I had the distinct pleasure of addressing the Coastal Georgia Chapter of the American Society of Military Comptrollers this last week. I love speaking engagements. It comes from growing up in Texas, where front porches are the place for sit and speaks on the topic of the day. This upbringing has greatly influenced my job as a counselor and mentor to an organization of 1200 employees. I was asked to speak in my capacity as Disability Program Manager. I saw it as an opportunity to speak on Disability Empowerment. The free crab cake lunch was an added bonus.
I opened with one of my favorite quotes from Doctor Howard Thurman, an influential American author, philosopher, theologian, education and civil rights leader in the twentieth century.
“Don't ask yourself what the world needs. Ask yourself what makes you come alive, and then go do it. Because what the world needs are people who have come alive.”
You see, deep down inside of us is power. We all have it. We all want to do a great job in this life. We all have some type of knowledge and skill that can contribute to the world at large. Empowerment is about letting this power out for humankind. I shared a three part solution for managers on how their employees can let this power out, to empower their employees, and to build a better team. You can just as easily replace “manager” with husband, wife, teacher, sensei, coach, sergeant, etc. The plan works for every type of leadership role and capacity.
The book “Empowerment Takes More Than a Minute” presents three means that leaders can use to empower their subordinates. These are sharing information with everyone, creating autonomy through boundaries and replacing the old hierarchy with self-managed teams. We share information with everyone, allowing trust to be built up and involving everyone in the process by giving them a clear purpose and direction. We create autonomy through boundaries, as needed, to ensure open lines of communication and feedback are occurring. This leads to better self-managed teams. These self-managed teams move the mission forward and continue the vision well into the future.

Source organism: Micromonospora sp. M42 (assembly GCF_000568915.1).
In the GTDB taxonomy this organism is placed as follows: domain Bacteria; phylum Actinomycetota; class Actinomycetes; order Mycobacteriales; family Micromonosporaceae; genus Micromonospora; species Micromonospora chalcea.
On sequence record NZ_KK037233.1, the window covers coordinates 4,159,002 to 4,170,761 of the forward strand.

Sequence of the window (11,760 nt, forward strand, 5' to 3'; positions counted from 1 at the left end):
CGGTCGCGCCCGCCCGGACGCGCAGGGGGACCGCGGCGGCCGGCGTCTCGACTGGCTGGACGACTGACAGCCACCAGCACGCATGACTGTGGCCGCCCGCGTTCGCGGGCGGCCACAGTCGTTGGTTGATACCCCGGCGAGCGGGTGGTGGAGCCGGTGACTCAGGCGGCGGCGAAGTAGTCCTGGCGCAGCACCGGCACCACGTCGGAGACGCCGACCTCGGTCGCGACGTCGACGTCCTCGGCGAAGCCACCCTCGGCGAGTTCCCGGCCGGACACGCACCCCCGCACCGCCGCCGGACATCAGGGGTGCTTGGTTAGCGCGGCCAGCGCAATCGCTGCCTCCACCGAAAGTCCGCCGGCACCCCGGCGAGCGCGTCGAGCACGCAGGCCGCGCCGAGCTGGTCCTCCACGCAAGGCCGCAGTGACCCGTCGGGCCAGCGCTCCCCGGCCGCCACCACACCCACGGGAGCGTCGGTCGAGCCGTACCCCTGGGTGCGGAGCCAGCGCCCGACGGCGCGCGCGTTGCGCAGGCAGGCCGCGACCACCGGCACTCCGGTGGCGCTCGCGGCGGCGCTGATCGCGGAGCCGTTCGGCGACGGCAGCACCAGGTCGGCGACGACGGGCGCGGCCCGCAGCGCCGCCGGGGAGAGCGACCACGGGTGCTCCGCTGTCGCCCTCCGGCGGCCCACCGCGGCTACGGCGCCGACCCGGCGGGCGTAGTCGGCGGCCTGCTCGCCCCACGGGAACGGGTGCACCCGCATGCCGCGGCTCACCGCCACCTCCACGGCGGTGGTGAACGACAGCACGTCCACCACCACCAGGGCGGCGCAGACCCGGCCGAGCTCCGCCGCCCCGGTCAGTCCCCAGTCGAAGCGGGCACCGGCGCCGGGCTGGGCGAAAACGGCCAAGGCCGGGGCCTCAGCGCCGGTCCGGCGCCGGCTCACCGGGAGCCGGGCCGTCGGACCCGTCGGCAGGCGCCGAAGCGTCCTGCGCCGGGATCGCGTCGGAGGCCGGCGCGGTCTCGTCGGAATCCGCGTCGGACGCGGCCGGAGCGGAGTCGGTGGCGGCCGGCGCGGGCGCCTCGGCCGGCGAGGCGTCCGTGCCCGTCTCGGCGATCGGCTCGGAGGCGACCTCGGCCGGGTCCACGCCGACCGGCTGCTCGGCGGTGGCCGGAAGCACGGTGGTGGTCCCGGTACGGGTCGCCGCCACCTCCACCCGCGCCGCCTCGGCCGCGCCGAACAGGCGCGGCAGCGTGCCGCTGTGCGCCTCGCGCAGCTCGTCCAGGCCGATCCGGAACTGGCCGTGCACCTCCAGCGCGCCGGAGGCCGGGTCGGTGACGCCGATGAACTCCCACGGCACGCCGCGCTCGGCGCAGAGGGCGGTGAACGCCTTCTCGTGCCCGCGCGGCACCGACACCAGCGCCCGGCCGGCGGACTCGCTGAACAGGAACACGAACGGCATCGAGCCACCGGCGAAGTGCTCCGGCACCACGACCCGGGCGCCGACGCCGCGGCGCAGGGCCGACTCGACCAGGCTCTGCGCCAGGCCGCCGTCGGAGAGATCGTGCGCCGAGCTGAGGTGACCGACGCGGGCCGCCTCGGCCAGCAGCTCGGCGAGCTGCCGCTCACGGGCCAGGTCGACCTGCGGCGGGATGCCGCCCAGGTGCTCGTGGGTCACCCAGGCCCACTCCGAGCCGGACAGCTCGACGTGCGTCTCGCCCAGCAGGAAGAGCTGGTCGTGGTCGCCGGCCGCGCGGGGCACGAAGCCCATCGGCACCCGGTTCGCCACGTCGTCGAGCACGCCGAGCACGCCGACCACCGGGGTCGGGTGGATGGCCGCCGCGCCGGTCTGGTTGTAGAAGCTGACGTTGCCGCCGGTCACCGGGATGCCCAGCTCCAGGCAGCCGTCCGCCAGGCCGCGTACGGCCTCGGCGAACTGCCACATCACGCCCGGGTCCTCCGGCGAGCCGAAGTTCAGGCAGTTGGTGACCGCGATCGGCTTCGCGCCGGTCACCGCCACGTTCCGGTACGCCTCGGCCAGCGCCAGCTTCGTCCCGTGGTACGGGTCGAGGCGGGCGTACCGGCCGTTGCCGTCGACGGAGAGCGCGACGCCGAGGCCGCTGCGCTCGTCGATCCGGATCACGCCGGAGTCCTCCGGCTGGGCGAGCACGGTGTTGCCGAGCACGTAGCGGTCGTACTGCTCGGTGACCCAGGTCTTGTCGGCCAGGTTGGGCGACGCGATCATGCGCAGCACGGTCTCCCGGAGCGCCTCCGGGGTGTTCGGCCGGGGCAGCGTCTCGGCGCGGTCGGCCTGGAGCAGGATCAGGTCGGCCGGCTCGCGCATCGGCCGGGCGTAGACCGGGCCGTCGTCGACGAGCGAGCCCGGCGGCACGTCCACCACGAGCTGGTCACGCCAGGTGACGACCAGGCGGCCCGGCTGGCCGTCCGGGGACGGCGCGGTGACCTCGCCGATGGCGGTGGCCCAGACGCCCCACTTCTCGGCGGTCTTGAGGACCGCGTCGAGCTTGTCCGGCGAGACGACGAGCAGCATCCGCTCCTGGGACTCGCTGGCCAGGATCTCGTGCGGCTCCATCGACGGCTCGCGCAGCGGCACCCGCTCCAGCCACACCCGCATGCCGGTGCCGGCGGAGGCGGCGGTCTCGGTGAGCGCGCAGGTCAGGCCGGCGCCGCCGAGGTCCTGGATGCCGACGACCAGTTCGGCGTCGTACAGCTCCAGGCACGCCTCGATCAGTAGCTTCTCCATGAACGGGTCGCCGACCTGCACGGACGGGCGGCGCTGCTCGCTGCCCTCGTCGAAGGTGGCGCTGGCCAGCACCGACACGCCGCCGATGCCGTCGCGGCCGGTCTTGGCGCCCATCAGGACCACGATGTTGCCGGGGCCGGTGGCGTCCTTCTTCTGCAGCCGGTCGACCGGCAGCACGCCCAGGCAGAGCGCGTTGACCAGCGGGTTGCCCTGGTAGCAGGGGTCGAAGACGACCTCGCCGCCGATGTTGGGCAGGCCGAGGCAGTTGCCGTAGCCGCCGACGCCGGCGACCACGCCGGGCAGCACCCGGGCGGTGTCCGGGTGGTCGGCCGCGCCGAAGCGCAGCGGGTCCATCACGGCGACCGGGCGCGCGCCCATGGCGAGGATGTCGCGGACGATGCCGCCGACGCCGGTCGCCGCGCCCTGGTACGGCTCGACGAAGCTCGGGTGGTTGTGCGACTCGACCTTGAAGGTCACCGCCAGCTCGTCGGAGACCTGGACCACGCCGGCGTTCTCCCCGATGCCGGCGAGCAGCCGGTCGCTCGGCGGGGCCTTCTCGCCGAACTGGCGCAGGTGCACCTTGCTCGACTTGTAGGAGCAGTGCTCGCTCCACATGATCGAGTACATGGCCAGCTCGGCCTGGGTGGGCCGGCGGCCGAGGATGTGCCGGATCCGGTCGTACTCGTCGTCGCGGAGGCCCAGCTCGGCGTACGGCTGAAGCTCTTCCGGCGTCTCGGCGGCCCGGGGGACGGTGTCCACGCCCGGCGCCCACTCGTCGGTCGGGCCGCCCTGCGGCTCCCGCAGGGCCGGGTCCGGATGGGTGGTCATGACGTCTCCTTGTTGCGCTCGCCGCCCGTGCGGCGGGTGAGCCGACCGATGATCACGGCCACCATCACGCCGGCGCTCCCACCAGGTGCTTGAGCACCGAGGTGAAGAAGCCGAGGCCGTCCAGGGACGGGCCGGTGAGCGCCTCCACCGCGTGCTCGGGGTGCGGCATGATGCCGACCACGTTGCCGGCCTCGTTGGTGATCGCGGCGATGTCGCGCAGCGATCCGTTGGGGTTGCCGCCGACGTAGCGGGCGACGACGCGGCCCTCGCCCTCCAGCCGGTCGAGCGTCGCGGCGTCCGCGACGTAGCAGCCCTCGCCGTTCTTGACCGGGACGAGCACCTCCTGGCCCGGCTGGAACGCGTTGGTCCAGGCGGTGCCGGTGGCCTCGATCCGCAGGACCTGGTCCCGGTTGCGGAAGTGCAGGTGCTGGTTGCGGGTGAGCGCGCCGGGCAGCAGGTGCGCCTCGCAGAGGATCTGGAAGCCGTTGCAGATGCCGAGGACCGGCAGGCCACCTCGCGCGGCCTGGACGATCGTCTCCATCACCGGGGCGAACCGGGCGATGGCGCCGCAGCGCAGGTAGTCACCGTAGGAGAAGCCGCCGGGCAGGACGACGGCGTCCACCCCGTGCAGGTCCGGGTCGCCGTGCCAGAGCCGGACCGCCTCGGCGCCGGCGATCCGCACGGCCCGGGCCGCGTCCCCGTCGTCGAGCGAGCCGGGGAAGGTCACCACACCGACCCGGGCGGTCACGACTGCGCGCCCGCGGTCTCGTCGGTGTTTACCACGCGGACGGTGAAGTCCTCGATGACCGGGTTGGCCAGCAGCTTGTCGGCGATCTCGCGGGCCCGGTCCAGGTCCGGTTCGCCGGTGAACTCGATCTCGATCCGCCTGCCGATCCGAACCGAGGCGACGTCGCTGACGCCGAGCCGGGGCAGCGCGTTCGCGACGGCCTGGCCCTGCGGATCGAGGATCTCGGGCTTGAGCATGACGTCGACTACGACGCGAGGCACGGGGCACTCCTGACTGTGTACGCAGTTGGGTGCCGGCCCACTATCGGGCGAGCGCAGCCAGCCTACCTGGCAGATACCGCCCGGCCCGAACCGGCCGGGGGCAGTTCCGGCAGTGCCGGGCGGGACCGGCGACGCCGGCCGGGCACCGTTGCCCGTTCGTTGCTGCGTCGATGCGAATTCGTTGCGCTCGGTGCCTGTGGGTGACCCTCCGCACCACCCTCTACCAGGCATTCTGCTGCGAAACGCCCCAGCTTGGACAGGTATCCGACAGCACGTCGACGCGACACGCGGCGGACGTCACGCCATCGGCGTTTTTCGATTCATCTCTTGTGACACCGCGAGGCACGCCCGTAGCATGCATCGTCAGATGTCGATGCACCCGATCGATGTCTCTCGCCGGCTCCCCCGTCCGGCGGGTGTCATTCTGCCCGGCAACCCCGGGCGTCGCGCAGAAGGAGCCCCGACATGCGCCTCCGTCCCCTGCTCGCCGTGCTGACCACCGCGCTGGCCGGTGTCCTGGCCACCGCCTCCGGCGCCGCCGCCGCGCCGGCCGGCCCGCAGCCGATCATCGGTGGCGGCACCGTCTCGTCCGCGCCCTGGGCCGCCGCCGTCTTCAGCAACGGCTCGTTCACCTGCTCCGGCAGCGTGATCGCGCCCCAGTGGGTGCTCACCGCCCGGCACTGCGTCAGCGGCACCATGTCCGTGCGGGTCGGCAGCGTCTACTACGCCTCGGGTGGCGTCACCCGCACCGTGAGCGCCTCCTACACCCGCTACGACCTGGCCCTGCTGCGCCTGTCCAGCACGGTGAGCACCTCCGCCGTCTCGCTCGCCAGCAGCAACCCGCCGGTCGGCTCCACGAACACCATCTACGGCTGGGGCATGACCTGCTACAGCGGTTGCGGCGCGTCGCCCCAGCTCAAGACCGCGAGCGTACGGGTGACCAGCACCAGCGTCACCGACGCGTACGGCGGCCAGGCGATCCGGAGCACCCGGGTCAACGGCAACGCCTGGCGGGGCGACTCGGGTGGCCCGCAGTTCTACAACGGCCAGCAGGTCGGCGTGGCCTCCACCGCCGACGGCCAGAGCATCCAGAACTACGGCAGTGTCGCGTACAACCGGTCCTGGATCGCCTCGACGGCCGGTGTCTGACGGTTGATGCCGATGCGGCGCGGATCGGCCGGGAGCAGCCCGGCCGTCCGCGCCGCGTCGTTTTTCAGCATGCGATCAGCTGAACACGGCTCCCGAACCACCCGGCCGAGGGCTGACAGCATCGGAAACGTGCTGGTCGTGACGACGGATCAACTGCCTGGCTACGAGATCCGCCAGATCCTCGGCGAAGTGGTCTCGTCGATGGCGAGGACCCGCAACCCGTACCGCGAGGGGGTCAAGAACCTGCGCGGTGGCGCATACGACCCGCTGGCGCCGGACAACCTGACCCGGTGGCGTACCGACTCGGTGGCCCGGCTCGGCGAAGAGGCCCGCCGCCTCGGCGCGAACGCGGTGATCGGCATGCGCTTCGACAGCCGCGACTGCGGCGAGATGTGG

The discussion went on to the broader vision of empowering our lives when working with those who are disabled. The combat operations this nation has endured for the last ten years has created a large population of veterans who are returning with visible and invisible wounds. Some of them need to let their power out, to be empowered. Some of us need to teach them how to be empowered. That is my path in life. I am always on the lookout for a few fellow journeyers.
I wrapped up my discussion by sharing a story from my time while I was attending the Disability Program Manager’s Course at the Defense Equal Opportunity Management Institute. I was checking in and the hotel clerk asked me what course I was attending. I told her and she relayed that she felt sorry for the “blind guy” who had reported in earlier. I asked her what she meant and she said, “You know, getting to the dining facility, around base, etc.”
I asked her if he had developed blindness while he was checking in.
I met Joe later; he is a GS-15 Disability Program Manager for one of the Federal Agencies (the highest grade you can achieve.) We had a chuckle over coffee at the Dining Facility (by the way, he did just fine navigating his way around) and he relayed his side of the story.
You see, Joe was given a second story room by that hotel clerk; in a building with no elevator, just stairs. She may have wondered how Joe was going to be able to get around, but she didn’t empower him so he could be highly productive.
By the way, Joe let some of his power out and got himself a first floor room.
Let me close with a quote. “Disability is a matter of perception. If you can do just one thing well, you're needed by someone.”
Find your passion. Share it with others so we can all be empowered!